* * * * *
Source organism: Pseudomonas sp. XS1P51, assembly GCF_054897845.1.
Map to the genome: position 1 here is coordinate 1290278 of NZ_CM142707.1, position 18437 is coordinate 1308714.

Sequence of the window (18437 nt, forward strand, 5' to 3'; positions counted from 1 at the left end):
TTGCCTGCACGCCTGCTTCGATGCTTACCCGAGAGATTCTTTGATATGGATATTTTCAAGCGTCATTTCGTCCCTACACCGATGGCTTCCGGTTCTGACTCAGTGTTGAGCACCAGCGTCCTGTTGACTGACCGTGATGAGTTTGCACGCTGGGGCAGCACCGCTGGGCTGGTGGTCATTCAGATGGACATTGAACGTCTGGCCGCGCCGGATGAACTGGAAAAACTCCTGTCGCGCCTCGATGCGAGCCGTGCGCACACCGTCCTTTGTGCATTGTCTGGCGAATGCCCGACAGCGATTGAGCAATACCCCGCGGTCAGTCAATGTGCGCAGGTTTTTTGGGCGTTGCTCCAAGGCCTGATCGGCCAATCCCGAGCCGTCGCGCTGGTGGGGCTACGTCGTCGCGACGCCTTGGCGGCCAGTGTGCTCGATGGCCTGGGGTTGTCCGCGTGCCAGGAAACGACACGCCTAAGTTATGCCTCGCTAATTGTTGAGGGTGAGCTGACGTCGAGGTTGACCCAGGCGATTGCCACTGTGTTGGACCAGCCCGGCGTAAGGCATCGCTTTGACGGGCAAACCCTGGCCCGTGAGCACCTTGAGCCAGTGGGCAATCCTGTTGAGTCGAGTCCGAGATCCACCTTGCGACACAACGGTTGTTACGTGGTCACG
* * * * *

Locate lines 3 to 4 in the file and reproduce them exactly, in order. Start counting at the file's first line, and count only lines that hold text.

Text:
Sequence of the window (18437 nt, forward strand, 5' to 3'; positions counted from 1 at the left end):
TTGCCTGCACGCCTGCTTCGATGCTTACCCGAGAGATTCTTTGATATGGATATTTTCAAGCGTCATTTCGTCCCTACACCGATGGCTTCCGGTTCTGACTCAGTGTTGAGCACCAGCGTCCTGTTGACTGACCGTGATGAGTTTGCACGCTGGGGCAGCACCGCTGGGCTGGTGGTCATTCAGATGGACATTGAACGTCTGGCCGCGCCGGATGAACTGGAAAAACTCCTGTCGCGCCTCGATGCGAGCCGTGCGCACACCGTCCTTTGTGCATTGTCTGGCGAATGCCCGACAGCGATTGAGCAATACCCCGCGGTCAGTCAATGTGCGCAGGTTTTTTGGGCGTTGCTCCAAGGCCTGATCGGCCAATCCCGAGCCGTCGCGCTGGTGGGGCTACGTCGTCGCGACGCCTTGGCGGCCAGTGTGCTCGATGGCCTGGGGTTGTCCGCGTGCCAGGAAACGACACGCCTAAGTTATGCCTCGCTAATTGTTGAGGGTGAGCTGACGTCGAGGTTGACCCAGGCGATTGCCACTGTGTTGGACCAGCCCGGCGTAAGGCATCGCTTTGACGGGCAAACCCTGGCCCGTGAGCACCTTGAGCCAGTGGGCAATCCTGTTGAGTCGAGTCCGAGATCCACCTTGCGACACAACGGTTGTTACGTGGTCACG